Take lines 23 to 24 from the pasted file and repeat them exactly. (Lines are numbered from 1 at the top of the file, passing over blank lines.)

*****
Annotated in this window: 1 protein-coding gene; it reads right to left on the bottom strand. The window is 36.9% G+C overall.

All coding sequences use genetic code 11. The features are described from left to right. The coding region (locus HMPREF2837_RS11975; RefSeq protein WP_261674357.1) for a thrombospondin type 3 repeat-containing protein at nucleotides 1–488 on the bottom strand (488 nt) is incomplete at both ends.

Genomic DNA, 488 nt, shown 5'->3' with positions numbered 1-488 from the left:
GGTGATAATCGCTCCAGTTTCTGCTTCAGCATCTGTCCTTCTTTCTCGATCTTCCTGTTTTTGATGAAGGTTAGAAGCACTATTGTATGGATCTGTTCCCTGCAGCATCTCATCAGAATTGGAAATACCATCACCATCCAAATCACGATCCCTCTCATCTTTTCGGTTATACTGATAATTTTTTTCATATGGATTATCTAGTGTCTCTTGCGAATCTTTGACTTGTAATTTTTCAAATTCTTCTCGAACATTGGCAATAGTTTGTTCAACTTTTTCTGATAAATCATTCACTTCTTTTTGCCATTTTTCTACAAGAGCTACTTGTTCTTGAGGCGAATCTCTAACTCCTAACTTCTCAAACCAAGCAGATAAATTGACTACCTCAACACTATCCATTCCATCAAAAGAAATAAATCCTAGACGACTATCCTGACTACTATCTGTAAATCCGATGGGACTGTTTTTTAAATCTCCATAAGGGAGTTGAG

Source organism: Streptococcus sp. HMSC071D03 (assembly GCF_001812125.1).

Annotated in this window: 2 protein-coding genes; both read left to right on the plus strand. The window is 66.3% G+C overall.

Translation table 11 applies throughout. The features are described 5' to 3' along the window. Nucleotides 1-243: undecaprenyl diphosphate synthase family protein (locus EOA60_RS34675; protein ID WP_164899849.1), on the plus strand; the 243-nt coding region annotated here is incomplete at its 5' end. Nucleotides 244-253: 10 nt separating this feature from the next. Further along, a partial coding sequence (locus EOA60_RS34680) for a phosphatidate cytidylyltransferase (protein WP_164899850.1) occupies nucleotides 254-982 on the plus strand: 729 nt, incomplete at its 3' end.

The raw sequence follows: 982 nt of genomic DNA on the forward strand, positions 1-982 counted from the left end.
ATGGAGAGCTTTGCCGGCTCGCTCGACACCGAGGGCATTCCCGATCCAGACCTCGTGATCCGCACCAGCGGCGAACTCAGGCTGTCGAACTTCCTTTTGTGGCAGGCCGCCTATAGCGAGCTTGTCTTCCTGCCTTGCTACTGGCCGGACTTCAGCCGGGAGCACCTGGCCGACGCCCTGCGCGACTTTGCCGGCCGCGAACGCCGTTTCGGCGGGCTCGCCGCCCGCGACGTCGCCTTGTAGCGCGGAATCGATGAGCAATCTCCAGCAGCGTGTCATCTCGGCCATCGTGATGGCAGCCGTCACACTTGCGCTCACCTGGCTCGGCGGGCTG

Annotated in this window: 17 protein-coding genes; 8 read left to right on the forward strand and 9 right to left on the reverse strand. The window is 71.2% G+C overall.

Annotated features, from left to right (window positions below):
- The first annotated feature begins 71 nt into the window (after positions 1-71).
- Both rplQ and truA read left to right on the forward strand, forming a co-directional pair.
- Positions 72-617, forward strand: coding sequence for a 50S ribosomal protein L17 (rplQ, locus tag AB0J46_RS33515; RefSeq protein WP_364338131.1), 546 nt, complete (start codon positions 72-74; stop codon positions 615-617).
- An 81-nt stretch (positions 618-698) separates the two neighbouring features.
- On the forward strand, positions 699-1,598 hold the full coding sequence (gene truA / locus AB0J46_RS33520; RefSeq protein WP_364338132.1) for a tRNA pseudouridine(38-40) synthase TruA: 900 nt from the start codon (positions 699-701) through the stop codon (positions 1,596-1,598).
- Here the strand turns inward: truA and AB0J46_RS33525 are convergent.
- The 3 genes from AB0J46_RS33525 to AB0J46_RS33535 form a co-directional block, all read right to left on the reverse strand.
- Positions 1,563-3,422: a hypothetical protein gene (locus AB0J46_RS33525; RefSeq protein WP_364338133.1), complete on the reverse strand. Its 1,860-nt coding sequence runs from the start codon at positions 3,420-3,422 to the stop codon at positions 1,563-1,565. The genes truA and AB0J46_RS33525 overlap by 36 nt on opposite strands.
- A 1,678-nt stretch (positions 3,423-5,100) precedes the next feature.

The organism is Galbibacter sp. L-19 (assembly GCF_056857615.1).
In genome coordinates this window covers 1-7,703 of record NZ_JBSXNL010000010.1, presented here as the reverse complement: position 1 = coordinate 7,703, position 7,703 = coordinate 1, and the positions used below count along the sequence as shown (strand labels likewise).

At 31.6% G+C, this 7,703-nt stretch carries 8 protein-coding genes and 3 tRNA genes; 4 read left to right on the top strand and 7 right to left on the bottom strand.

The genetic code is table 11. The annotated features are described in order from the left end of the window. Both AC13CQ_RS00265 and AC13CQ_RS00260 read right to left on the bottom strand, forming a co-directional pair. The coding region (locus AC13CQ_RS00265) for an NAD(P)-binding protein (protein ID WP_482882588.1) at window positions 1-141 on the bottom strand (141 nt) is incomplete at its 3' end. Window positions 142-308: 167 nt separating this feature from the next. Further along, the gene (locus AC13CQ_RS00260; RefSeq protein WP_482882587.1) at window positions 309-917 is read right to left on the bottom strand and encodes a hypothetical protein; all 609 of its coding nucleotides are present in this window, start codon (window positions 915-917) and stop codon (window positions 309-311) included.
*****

At 31.6% G+C, this 7,703-nt stretch carries 8 protein-coding genes and 3 tRNA genes; 4 read left to right on the top strand and 7 right to left on the bottom strand.

The genetic code is table 11. The annotated features are described in order from the left end of the window. Both AC13CQ_RS00265 and AC13CQ_RS00260 read right to left on the bottom strand, forming a co-directional pair. The coding region (locus AC13CQ_RS00265) for an NAD(P)-binding protein (protein ID WP_482882588.1) at window positions 1-141 on the bottom strand (141 nt) is incomplete at its 3' end. Window positions 142-308: 167 nt separating this feature from the next. Further along, the gene (locus AC13CQ_RS00260; RefSeq protein WP_482882587.1) at window positions 309-917 is read right to left on the bottom strand and encodes a hypothetical protein; all 609 of its coding nucleotides are present in this window, start codon (window positions 915-917) and stop codon (window positions 309-311) included.